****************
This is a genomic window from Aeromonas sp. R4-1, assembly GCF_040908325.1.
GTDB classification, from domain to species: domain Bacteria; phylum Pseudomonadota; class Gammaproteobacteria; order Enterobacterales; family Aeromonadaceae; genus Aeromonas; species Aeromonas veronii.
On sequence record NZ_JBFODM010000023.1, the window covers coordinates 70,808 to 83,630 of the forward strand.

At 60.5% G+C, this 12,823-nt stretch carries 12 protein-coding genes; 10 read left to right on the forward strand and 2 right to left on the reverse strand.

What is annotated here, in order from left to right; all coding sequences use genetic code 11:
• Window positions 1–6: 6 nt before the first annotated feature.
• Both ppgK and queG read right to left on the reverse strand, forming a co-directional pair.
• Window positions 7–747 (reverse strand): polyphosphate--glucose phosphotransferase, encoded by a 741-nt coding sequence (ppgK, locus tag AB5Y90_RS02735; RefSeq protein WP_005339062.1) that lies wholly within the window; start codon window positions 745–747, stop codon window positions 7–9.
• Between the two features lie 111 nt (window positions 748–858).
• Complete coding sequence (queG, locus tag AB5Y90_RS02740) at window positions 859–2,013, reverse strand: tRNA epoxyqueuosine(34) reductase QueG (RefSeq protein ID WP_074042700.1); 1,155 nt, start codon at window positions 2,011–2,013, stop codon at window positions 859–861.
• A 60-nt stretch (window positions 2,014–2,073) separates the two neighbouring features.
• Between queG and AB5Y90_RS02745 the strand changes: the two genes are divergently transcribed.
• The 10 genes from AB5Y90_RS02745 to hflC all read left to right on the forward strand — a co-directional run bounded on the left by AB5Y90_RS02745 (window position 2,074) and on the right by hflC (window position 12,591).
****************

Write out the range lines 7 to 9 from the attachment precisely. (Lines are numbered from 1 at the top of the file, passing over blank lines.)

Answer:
• Both ppgK and queG read right to left on the reverse strand, forming a co-directional pair.
• Window positions 7–747 (reverse strand): polyphosphate--glucose phosphotransferase, encoded by a 741-nt coding sequence (ppgK, locus tag AB5Y90_RS02735; RefSeq protein WP_005339062.1) that lies wholly within the window; start codon window positions 745–747, stop codon window positions 7–9.
• Between the two features lie 111 nt (window positions 748–858).